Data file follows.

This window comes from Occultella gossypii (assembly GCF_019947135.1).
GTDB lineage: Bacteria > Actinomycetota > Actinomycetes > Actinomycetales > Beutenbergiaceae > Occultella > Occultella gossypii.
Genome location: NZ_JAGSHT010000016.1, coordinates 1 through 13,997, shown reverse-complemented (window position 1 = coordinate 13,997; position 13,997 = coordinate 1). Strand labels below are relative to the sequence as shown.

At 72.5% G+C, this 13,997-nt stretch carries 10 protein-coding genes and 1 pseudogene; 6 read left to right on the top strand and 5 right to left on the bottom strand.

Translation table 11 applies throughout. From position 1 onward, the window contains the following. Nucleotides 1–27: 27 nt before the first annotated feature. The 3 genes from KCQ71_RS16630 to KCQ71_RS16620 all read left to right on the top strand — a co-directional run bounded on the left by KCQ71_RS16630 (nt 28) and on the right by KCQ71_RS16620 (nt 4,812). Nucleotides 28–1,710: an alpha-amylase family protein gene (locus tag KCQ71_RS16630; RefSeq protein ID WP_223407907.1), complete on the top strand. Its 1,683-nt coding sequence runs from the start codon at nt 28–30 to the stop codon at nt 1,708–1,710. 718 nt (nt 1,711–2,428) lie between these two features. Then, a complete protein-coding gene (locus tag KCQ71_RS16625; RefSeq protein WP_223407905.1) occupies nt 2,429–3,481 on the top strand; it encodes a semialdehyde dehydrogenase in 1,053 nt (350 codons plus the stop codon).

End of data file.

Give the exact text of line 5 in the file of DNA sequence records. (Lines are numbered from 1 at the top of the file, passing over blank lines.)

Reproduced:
Translation table 11 applies throughout. From position 1 onward, the window contains the following. Nucleotides 1–27: 27 nt before the first annotated feature. The 3 genes from KCQ71_RS16630 to KCQ71_RS16620 all read left to right on the top strand — a co-directional run bounded on the left by KCQ71_RS16630 (nt 28) and on the right by KCQ71_RS16620 (nt 4,812). Nucleotides 28–1,710: an alpha-amylase family protein gene (locus tag KCQ71_RS16630; RefSeq protein ID WP_223407907.1), complete on the top strand. Its 1,683-nt coding sequence runs from the start codon at nt 28–30 to the stop codon at nt 1,708–1,710. 718 nt (nt 1,711–2,428) lie between these two features. Then, a complete protein-coding gene (locus tag KCQ71_RS16625; RefSeq protein WP_223407905.1) occupies nt 2,429–3,481 on the top strand; it encodes a semialdehyde dehydrogenase in 1,053 nt (350 codons plus the stop codon).